Ironmen celebrate 45th year running Ogden Half Marathon

WHEELING — Four ironmen have been taking on the Ogden Newspapers Half Marathon Classic since its conception in 1977 and are preparing to be at the starting line again this Saturday.

The race is referred to as “the most challenging half marathon in the country” and is known for its sloping terrain and changes in elevation.

Tim Cogan, Pat Cronin, David Fiorilli, and Michael Lemaster are celebrating the 45th anniversary of the race with their 45th year participating in it.

Cogan, a 75–year–old attorney at Cogan Law Office, signed up for the first half marathon after competing in the Charleston Distance Run with a group of fellow runners. He says what keeps him coming back is the simple fact that it’s held in Wheeling.

“Well, it’s because they have it,” he said. “I mean it sounds silly but it’s a hometown race, I like running races and there aren’t nearly as many as there used to be.”

Cogan says keeping control over his mindset is his biggest tool in distance running.

“Almost invariably I start running and think to myself, if I feel this bad at the beginning of the race, how am I ever gonna finish?” he said. “Then you start feeling a little better, you see some fans and you get some energy from them, and the race sort of shortens as you stay with it.”

Pat Cronin is a 69–year–old Wheeling native and owner of Wheeling Rubber Products. He began running cross country his junior year of high school and continued running in college. It was only a couple of years after receiving his diploma that he ran the half marathon.

He says he began running the race because it was an event happening in Wheeling, but that he never expected it to be celebrating the race’s 45th anniversary with it.

“I’m a lifelong runner and it was always the biggest event that we had, the biggest race that was going on, you know, certainly in 1977,” he said. “I didn’t start out thinking you’re going to do this for 45 years, but that’s what has happened.”

Cronin says, looking back, his favorite memories have little to do with crossing the finish line.

“What it kind of has become, it’s kind of a social event for me now, just enjoying the crowd and the spectators and so forth,” he said

“There was one year that the (Mingo Statue) at the top of Wheeling Hill, the statue had been stolen, so it wasn’t there,” he continued. “There was a young lady that dressed up in costume and stood up on that pedestal and cheered the runners on as they went by, and I always thought that was clever of her.”

David Fiorilli is 74 years old and lived in Wheeling for 65 years. He was a recreational runner at the time his marathon career began, but says his reason for signing up was to see just how far he could run at once.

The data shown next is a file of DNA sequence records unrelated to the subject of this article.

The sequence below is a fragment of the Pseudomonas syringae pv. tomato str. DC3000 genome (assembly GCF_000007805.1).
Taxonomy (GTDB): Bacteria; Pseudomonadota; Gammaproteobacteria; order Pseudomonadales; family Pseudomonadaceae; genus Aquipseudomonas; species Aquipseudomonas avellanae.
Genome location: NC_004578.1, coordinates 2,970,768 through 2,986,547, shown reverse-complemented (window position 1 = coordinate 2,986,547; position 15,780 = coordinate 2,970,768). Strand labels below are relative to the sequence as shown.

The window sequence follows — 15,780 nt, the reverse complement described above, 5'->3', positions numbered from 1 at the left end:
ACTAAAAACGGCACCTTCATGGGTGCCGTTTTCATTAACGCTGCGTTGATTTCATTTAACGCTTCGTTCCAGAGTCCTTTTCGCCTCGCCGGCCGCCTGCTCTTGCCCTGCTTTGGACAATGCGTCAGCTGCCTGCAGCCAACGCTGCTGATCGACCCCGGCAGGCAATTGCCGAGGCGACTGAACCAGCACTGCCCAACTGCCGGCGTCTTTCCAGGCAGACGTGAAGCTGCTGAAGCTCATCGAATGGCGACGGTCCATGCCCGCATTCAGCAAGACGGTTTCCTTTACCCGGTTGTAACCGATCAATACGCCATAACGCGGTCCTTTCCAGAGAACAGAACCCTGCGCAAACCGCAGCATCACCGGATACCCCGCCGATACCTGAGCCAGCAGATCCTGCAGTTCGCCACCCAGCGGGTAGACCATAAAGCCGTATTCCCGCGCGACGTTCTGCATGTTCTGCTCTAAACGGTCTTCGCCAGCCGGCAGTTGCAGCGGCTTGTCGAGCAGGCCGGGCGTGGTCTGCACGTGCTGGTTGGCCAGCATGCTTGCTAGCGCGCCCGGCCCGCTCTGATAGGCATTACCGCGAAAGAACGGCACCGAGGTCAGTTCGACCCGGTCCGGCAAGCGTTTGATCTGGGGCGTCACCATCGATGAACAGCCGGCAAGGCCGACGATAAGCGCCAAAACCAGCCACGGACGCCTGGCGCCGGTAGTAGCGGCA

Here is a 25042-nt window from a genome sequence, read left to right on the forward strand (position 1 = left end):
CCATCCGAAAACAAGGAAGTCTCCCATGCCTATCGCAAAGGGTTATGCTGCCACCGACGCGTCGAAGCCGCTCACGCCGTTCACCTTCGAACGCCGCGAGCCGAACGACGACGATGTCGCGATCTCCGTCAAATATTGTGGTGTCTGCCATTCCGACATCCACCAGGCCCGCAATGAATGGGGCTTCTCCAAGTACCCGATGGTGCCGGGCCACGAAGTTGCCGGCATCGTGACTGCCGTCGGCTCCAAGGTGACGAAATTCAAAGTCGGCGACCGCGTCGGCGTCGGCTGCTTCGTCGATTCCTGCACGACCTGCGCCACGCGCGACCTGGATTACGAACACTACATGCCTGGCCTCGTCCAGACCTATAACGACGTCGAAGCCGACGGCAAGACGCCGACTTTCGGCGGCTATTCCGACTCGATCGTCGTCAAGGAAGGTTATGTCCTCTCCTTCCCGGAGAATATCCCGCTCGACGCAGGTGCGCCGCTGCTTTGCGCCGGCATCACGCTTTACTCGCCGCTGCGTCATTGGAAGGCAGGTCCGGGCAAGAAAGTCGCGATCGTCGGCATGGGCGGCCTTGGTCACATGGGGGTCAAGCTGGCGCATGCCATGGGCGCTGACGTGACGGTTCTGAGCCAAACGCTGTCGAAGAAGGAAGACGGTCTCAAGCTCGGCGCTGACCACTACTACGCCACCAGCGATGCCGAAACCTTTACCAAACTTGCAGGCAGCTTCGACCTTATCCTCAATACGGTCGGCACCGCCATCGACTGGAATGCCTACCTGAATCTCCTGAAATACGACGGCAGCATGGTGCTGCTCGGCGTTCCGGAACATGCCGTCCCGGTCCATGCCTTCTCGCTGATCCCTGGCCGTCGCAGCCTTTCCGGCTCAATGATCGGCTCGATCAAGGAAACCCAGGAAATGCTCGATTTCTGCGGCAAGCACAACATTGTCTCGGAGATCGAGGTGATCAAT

“Well initially, I liked to run, and it was for the challenge,” he said. “I had never run that distance before, and thought that would be a great challenge to see if I could do it.”

He says the race being held during Memorial Day Weekend has changed the way he views his participation.

“It has become a great way of kicking off the summer and a great way of memorializing and remembering all those who have passed away before us, our family members, our friends and especially our service members,” he said.

Fiorilli says his years of running the race have proven to him what hard work and determination can do.

“It’s taught me that if you want to complete a challenge, don’t give up on it,” he said. “Continue to do it, you can do it.”

Michael Lemaster is 62 years old and originally from Columbus, Ohio. He began his distance running career after having to quit his high school track team to work. He wanted to continue racing, which brought him to the half marathon.

He says the challenging nature of the race kept him coming back after his first year.

“I’ve been a runner, I never quit running and I always continue to run and this was always a race that I just kept on my calendar because I just kind of like the challenge,” he said.

Lemaster says throughout his career, his motivation for traveling to different races has shifted.

“Particularly with racing anymore, It’s not about the race.” he said. “I’ve started to run races internationally, so I’ve raced in England, Scotland, Ireland and Canada just trying to find different places, and it gives me a way, especially with the half marathons, to see a bit of the countryside while doing a race as well.”

When asked how much longer they plan on competing in the annual race, all four ironmen said they will do it as long as they are able.

The 45th annual Ogden Newspapers Half Marathon Classic Run is slated for Saturday with runners taking off at 7:50 a.m.


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